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Nov 22nd, 2009


Image: Anti-war protesters
Anti-war protesters from the Stop the War group wear masks depicting British Prime Minister Gordon Brown, right, former President George W. Bush, center, and former British Prime Minister Tony Blair, left. They posed for photographers Tuesday, Nov. 24, 2009 outside the conference center where the Iraq war inquiry is taking place in central London. (Photo credit: Lefteris Pitarakis / AP) 

U.K. Documents Detail Iraq War Chaos 


Nov. 22, 2009

LONDON — Leaked British government documents call into question ex-Prime Minister Tony Blair’s public statements on the buildup to the Iraq war and show plans for the U.S.-led 2003 invasion were being made more than a year earlier, a newspaper reported Sunday.

Britain’s Sunday Telegraph published details of private statements made by senior British military figures claiming plans were in place months before the March 2003 invasion, but were so badly drafted they left troops poorly equipped and ill-prepared for the conflict.

The documents — transcripts of interviews from an internal defense ministry review of the conflict — disclose that some planning for the Iraq war had begun in February 2002. Maj. Gen. Graeme Lamb, then head of Britain’s special forces, was quoted as saying he had been “working the war up since early 2002,” according to the newspaper.

In July 2002, Blair told lawmakers at a House of Commons committee session that there were no preparations to invade Iraq.

Critics of the war have long insisted that Blair offered then-President George W. Bush an assurance as early as mid-2002 — before British lawmakers voted in 2003 to approve U.K. involvement — that Britain would join the war.

The leaked documents are likely to be supplied to a public inquiry established by Prime Minister Gordon Brown to scrutinize prewar intelligence and postwar planning, and which will hold its first evidence sessions later this week.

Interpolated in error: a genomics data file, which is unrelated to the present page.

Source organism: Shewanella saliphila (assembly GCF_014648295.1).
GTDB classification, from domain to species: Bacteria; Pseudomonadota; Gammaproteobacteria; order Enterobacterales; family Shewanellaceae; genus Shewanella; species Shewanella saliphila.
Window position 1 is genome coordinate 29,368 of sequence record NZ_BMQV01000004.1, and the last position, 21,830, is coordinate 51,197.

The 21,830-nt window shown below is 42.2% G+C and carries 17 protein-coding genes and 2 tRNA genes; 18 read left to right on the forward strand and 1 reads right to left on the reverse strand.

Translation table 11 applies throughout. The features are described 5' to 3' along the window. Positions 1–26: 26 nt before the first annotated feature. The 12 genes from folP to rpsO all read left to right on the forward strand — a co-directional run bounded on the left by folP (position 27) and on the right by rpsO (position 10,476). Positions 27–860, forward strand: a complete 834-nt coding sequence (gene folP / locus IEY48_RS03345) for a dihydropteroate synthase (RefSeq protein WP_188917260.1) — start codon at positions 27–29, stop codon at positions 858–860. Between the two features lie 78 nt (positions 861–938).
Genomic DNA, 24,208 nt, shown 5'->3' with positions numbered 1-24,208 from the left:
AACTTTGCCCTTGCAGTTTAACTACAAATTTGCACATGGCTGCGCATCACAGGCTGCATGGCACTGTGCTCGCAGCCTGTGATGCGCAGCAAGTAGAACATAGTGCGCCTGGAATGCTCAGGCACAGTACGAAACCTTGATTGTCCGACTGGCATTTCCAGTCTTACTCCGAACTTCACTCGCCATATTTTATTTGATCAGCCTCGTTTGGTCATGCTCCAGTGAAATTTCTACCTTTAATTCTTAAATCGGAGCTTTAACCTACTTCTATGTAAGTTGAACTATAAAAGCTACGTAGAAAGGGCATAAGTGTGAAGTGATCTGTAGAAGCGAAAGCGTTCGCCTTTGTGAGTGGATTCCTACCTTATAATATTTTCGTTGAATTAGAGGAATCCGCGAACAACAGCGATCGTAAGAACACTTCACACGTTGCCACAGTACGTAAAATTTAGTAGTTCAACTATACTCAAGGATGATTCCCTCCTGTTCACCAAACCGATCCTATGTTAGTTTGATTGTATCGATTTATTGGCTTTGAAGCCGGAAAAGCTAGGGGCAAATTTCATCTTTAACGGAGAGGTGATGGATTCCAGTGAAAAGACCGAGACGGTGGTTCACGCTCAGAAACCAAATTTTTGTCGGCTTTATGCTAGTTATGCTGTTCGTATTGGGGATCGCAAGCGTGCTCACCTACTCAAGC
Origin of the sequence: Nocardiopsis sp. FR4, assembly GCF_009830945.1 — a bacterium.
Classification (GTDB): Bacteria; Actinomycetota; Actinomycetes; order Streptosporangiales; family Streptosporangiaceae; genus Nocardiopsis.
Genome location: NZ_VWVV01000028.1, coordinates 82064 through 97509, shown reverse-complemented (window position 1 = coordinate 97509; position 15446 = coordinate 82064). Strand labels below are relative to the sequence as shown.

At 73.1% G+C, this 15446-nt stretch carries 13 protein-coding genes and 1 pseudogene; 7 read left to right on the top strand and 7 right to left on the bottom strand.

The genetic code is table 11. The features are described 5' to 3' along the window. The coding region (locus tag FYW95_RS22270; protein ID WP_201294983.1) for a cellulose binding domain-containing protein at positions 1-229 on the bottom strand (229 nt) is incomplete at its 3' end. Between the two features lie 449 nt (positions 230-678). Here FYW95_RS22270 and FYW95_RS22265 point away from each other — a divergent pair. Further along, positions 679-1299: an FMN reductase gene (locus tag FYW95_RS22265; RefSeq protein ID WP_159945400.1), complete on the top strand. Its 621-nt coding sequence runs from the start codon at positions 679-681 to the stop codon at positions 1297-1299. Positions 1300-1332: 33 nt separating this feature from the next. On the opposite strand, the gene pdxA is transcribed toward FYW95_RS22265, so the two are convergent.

Brown appointed ex-civil servant John Chilcot to lead the panel, which will call Blair and the current and former heads of Britain’s MI6 intelligence agency — John Sawers and John Scarlett — to give testimony in person. …

Britain’s role in the Iraq conflict — which triggered massive public protests at home — left 179 British soldiers dead.

“Tony Blair consistently denied to Parliament and public that the U.K. government was preparing for war in Iraq, yet these documents show that planning began as far back as 2002,” Alex Salmond, leader of the Scottish Nationalist Party, said Sunday. The revelations prove Blair took Britain into “an illegal and disastrous war on false pretences,” Salmond said. …

Two previous British studies into the war have been carried out. One cleared the government of blame for the death of David Kelly, a government weapons scientist who killed himself in 2003 after he was exposed as the source of a British Broadcasting Corp. report that accused Blair’s office of “sexing up” prewar intelligence.

A separate 2004 inquiry — which Chilcot took part in — into intelligence on Iraq also cleared Blair’s government, but criticized spy agencies for relying on seriously flawed or unreliable sources. …

——

11/23/09 Update

U.K. Begins Inquiry on Iraq War


Nov. 23, 2009

LONDON — A panel investigating Britain’s role in the Iraq war begins questioning witnesses this week in an inquiry that critics hope will humble former Prime Minister Tony Blair and expose alleged deception in the buildup to conflict.